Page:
LS: Maybe the question should be if they were involved in the displacement of the native people and the answer is that they were involved as part of a continuous process, first in the driving out the indigenous owners and then with help of the government in the takeover and build-up by buying the land thus offered. The key is that there is no free land, but only conquered land. The emerging nation makes conquered land its own and then sells it to individuals as private property.

JO: How would you describe the role of the missionaries, in particular as it relates to the Native Americans? I am thinking of, for example, Martin Marty who went to convert the Sioux. Was their role beneficial?

LS: In one sense, it is part of the conquest since the native religion and world view was considered primitive and invalid and needed to be replaced by the tradition of the white people. Their mission was Janus-faced, one side smiling and the other destructive. In the context of their schools, and the taking by force of the children to be freed of their supposed savagism and having them introduced to civilization, we have on the one hand their humanity, and on the other they are the destroyers of the Native American traditions. As historians, we have mainly celebrated, rightly so, the great creative set of deeds and achievements in the building of neo-European nations like the USA and Canada. If we look at the reduction of some 7 to 15 million native peoples to 200,000 people in reservations by 1890, there is a fundamental amount of destruction that has only marginally been portrayed.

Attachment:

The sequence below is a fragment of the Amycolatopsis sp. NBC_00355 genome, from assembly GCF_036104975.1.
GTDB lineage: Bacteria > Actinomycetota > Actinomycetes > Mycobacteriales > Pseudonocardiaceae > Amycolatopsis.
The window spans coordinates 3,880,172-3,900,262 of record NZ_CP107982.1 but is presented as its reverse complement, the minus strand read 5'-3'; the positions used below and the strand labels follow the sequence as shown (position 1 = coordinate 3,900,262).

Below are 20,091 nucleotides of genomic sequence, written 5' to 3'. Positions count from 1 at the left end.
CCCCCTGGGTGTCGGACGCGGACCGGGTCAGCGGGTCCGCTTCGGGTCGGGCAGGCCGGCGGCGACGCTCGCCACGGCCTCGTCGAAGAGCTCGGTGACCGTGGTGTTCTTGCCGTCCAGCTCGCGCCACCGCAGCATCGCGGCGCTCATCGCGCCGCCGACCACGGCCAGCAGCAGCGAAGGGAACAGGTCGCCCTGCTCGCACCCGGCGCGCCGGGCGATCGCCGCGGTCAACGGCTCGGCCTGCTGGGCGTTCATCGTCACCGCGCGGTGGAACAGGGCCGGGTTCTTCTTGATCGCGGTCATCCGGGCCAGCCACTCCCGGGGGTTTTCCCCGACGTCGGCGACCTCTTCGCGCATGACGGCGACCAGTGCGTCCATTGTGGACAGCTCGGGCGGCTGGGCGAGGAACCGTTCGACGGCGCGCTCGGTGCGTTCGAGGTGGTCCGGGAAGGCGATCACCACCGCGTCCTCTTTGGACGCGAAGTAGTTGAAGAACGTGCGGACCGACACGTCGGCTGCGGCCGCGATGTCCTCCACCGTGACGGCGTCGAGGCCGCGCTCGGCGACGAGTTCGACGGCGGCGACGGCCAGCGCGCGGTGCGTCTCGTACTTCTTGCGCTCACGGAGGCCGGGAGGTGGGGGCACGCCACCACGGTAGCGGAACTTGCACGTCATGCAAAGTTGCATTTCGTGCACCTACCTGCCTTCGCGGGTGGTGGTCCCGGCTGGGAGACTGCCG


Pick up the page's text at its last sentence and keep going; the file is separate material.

JO: The Swiss Embassy is in the process of removing two historic paintings of Generals Sherman and Lee by Swiss painter Frank Buchser from the residence. If they would be replaced with Swiss people who came to America, which two people would you nominate?

LS: On the one hand the most prominent Swiss was Albert Gallatin, a Genevan, who was Secretary of the Treasury under Thomas Jefferson and James Madison and a diplomat of great importance. Another would be Philipp Schaff, a protestant theologian who was transcendent in his field. Among women Elisabeth Kübler-Ross, who has widespread recognition for her work on human dying, and Marie Sandoz for her writings on red versus white and the conquest we discussed.